We are continuing to track school shootings. Click below to visit our latest tracker or explore year-by-year data on school shootings since 2018 that resulted in injuries or deaths.
School shootings—terrifying to students, educators, parents, and communities—always reignite polarizing debates about gun rights and school safety. To bring context to these debates, Education Week journalists began tracking shootings on K-12 school property that resulted in firearm-related injuries or deaths.
In 2022, we continued this heartbreaking, but important work. More information about this tracker and our methodology is below.
There were 51 school shootings in 2022 that resulted in injuries or deaths, the most in a single year since Education Week began tracking such incidents in 2018. Prior to 2022, the highest number of school shootings with injuries or deaths was last year when there were 35. There were 10 in 2020, and 24 each in 2019 and 2018. See School Shootings Over Time: Incidents, Injuries, and Deaths for historical data.
Injuries & Deaths
Where the Shootings Happened
The size of the dots correlates to the number of people killed or injured. Click on each dot for more information.
About the Shootings
Click on the column names to sort the data.
A previous version of this table included the age, sex, and status of the suspect(s). We are no longer tracking that information.
For media or research inquiries about this data, contact email@example.com.
About This Tracker
In the emotionally charged aftermath of school shootings, politicians, activists, news media, and ordinary citizens often cite statistics that can present a distorted view of how many of these incidents occur. Those statistics are used to fuel ongoing debates about gun control, arming teachers, and school security.
With this tracker, Education Week aims to provide a clear accounting of K-12 school shootings. There is no single right way of calculating numbers like this, and the human toll in the immediate aftermath and long term is impossible to measure. We hope to provide reliable information to help inform discussions, debates, and solutions.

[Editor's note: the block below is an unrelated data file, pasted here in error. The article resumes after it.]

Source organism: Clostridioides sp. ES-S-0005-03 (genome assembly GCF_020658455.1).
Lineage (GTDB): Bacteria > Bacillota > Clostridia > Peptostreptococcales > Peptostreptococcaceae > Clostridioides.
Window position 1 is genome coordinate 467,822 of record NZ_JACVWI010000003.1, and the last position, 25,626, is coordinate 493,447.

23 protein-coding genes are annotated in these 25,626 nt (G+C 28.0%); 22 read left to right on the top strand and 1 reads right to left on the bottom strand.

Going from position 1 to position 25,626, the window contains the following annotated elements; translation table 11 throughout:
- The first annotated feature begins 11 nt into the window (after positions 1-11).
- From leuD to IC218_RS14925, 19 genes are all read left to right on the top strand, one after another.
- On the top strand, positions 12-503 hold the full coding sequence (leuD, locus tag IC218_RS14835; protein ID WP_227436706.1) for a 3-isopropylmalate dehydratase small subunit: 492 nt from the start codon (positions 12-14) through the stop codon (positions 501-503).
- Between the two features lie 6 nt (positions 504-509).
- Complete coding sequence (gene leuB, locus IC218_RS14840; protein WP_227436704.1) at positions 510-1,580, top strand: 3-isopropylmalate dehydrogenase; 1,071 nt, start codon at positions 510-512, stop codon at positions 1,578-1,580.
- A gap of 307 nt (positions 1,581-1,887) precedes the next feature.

This page refers to incidents that meet all the following criteria:
- where a firearm was discharged,
- where any individual, other than the suspect or perpetrator, has a bullet wound resulting from the incident,
- that happen on K-12 school property or on a school bus, and
- that occur while school is in session or during a school-sponsored event.
We do not track incidents in which the only shots fired were from an individual authorized to carry a gun on school property, such as a school resource officer, and who did so in their official capacity.
The numbers of incidents, injuries, and deaths reported in this tracker do not include suicides or self-inflicted injuries. While suicides and attempted suicides are serious issues of health and safety, many of the critical questions and debates that those incidents raise for educators and the broader public are often distinct from those generated by school shootings. Incidents may be added out of sequence as it can take time for verification.
Counting Injuries & Deaths
Injuries included in this tracker may be major or minor. While we only track incidents resulting in at least one bullet wound, total injuries are not necessarily the result of gunfire.
The total number of people killed or injured does not include the suspect or perpetrator.
In addition to our own reporting, we rely on local news outlets, school and district websites, news alerts via online search engines, the Gun Violence Archive, David Riedman’s K-12 School Shooting Database, and the Center for Homeland Defense and Security’s Naval Postgraduate School’s K-12 School Shooting database.
How to Cite This Page
School Shootings This Year: How Many and Where (2022, January 5). Education Week. Retrieved Month Day, Year from https://www.edweek.org/leadership/school-shootings-this-year-how-many-and-where/2022/01
This page was updated on Oct. 31, 2022, with an expanded number of school shootings that resulted in injuries or deaths in 2021 and the total number of incidents since 2018.
Reporting & Analysis: Lesli Maxwell, Holly Peele, Stacey Decker, Hyon-Young Kim
Design & Visualization: Stacey Decker, Hyon-Young Kim